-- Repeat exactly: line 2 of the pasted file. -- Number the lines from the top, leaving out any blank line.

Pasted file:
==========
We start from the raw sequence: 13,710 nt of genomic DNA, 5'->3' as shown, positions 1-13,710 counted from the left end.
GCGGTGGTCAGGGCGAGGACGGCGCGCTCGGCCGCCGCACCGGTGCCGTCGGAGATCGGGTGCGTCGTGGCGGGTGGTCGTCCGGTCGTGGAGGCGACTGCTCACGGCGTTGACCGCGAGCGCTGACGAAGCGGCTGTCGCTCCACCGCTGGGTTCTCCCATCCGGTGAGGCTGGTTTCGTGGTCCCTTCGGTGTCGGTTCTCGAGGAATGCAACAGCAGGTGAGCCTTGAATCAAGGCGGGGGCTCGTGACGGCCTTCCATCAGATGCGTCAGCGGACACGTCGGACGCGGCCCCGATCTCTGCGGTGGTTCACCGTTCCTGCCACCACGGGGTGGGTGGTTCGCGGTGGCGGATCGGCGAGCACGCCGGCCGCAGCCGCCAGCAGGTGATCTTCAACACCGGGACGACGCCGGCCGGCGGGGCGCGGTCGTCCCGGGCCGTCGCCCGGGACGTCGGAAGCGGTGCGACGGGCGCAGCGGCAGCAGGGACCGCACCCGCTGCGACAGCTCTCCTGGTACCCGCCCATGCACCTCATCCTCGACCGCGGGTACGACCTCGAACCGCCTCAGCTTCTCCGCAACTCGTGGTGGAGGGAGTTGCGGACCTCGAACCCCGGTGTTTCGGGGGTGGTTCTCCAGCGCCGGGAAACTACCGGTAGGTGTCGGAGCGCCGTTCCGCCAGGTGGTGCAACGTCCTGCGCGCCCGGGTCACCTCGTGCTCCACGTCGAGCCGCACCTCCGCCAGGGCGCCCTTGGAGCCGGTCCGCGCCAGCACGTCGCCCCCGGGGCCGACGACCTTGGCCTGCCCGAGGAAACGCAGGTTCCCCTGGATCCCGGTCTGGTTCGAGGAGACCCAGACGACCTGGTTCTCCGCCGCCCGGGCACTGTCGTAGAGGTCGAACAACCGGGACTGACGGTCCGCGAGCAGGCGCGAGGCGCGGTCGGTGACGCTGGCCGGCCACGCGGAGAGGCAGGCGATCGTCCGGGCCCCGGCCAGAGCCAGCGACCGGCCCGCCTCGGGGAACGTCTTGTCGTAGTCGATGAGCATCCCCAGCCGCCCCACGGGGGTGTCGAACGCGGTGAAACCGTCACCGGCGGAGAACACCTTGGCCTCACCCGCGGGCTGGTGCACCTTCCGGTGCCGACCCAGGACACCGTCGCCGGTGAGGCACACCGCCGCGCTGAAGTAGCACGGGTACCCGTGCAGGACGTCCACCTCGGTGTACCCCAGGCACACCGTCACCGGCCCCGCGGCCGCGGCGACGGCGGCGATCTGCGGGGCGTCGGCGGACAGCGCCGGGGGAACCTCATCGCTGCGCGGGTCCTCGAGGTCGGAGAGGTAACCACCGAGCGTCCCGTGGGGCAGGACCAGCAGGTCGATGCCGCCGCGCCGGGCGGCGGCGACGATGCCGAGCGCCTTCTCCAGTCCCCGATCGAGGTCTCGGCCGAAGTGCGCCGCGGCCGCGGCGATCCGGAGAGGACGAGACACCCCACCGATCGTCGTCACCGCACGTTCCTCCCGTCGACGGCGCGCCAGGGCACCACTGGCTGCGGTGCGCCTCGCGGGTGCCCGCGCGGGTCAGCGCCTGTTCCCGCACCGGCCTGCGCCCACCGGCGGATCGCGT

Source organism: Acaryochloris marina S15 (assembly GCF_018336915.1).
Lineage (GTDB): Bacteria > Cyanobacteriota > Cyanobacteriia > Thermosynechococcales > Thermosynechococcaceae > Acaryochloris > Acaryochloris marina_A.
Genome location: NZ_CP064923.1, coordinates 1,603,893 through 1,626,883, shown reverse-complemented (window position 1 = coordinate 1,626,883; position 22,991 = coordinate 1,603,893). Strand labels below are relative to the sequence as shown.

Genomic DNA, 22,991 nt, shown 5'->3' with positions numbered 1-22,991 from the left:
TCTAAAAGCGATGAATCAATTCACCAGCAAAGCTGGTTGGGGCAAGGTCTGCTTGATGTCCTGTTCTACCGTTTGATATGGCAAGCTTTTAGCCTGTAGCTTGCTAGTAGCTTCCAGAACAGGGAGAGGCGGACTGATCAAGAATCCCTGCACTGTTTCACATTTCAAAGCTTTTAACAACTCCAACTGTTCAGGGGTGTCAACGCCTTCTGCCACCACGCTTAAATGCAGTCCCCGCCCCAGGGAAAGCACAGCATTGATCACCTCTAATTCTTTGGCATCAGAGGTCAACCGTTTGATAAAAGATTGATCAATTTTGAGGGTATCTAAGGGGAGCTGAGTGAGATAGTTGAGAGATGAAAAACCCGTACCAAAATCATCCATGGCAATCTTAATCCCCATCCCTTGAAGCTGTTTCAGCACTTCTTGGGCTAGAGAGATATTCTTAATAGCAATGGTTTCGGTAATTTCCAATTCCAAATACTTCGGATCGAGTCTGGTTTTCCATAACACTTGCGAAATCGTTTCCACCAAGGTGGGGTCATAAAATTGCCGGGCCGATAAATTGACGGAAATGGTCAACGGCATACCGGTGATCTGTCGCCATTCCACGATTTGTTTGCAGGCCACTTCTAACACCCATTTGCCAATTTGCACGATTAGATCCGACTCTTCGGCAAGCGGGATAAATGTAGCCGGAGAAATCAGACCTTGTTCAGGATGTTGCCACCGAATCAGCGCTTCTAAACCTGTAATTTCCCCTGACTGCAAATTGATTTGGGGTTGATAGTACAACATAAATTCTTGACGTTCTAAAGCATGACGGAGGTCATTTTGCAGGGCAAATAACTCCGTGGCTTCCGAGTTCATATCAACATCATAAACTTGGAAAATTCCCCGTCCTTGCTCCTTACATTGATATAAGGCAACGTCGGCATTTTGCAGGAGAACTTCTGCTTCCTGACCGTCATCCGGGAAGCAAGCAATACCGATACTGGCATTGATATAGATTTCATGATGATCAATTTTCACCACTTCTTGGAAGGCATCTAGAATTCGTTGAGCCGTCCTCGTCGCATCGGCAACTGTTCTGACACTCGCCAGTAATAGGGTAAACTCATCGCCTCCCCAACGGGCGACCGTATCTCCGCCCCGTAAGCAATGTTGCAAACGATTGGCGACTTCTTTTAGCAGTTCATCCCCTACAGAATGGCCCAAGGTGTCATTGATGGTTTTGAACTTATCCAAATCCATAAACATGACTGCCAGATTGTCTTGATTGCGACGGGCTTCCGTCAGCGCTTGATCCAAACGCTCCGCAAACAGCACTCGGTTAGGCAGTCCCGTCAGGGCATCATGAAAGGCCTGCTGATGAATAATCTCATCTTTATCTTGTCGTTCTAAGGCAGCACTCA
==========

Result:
GCGGTGGTCAGGGCGAGGACGGCGCGCTCGGCCGCCGCACCGGTGCCGTCGGAGATCGGGTGCGTCGTGGCGGGTGGTCGTCCGGTCGTGGAGGCGACTGCTCACGGCGTTGACCGCGAGCGCTGACGAAGCGGCTGTCGCTCCACCGCTGGGTTCTCCCATCCGGTGAGGCTGGTTTCGTGGTCCCTTCGGTGTCGGTTCTCGAGGAATGCAACAGCAGGTGAGCCTTGAATCAAGGCGGGGGCTCGTGACGGCCTTCCATCAGATGCGTCAGCGGACACGTCGGACGCGGCCCCGATCTCTGCGGTGGTTCACCGTTCCTGCCACCACGGGGTGGGTGGTTCGCGGTGGCGGATCGGCGAGCACGCCGGCCGCAGCCGCCAGCAGGTGATCTTCAACACCGGGACGACGCCGGCCGGCGGGGCGCGGTCGTCCCGGGCCGTCGCCCGGGACGTCGGAAGCGGTGCGACGGGCGCAGCGGCAGCAGGGACCGCACCCGCTGCGACAGCTCTCCTGGTACCCGCCCATGCACCTCATCCTCGACCGCGGGTACGACCTCGAACCGCCTCAGCTTCTCCGCAACTCGTGGTGGAGGGAGTTGCGGACCTCGAACCCCGGTGTTTCGGGGGTGGTTCTCCAGCGCCGGGAAACTACCGGTAGGTGTCGGAGCGCCGTTCCGCCAGGTGGTGCAACGTCCTGCGCGCCCGGGTCACCTCGTGCTCCACGTCGAGCCGCACCTCCGCCAGGGCGCCCTTGGAGCCGGTCCGCGCCAGCACGTCGCCCCCGGGGCCGACGACCTTGGCCTGCCCGAGGAAACGCAGGTTCCCCTGGATCCCGGTCTGGTTCGAGGAGACCCAGACGACCTGGTTCTCCGCCGCCCGGGCACTGTCGTAGAGGTCGAACAACCGGGACTGACGGTCCGCGAGCAGGCGCGAGGCGCGGTCGGTGACGCTGGCCGGCCACGCGGAGAGGCAGGCGATCGTCCGGGCCCCGGCCAGAGCCAGCGACCGGCCCGCCTCGGGGAACGTCTTGTCGTAGTCGATGAGCATCCCCAGCCGCCCCACGGGGGTGTCGAACGCGGTGAAACCGTCACCGGCGGAGAACACCTTGGCCTCACCCGCGGGCTGGTGCACCTTCCGGTGCCGACCCAGGACACCGTCGCCGGTGAGGCACACCGCCGCGCTGAAGTAGCACGGGTACCCGTGCAGGACGTCCACCTCGGTGTACCCCAGGCACACCGTCACCGGCCCCGCGGCCGCGGCGACGGCGGCGATCTGCGGGGCGTCGGCGGACAGCGCCGGGGGAACCTCATCGCTGCGCGGGTCCTCGAGGTCGGAGAGGTAACCACCGAGCGTCCCGTGGGGCAGGACCAGCAGGTCGATGCCGCCGCGCCGGGCGGCGGCGACGATGCCGAGCGCCTTCTCCAGTCCCCGATCGAGGTCTCGGCCGAAGTGCGCCGCGGCCGCGGCGATCCGGAGAGGACGAGACACCCCACCGATCGTCGTCACCGCACGTTCCTCCCGTCGACGGCGCGCCAGGGCACCACTGGCTGCGGTGCGCCTCGCGGGTGCCCGCGCGGGTCAGCGCCTGTTCCCGCACCGGCCTGCGCCCACCGGCGGATCGCGT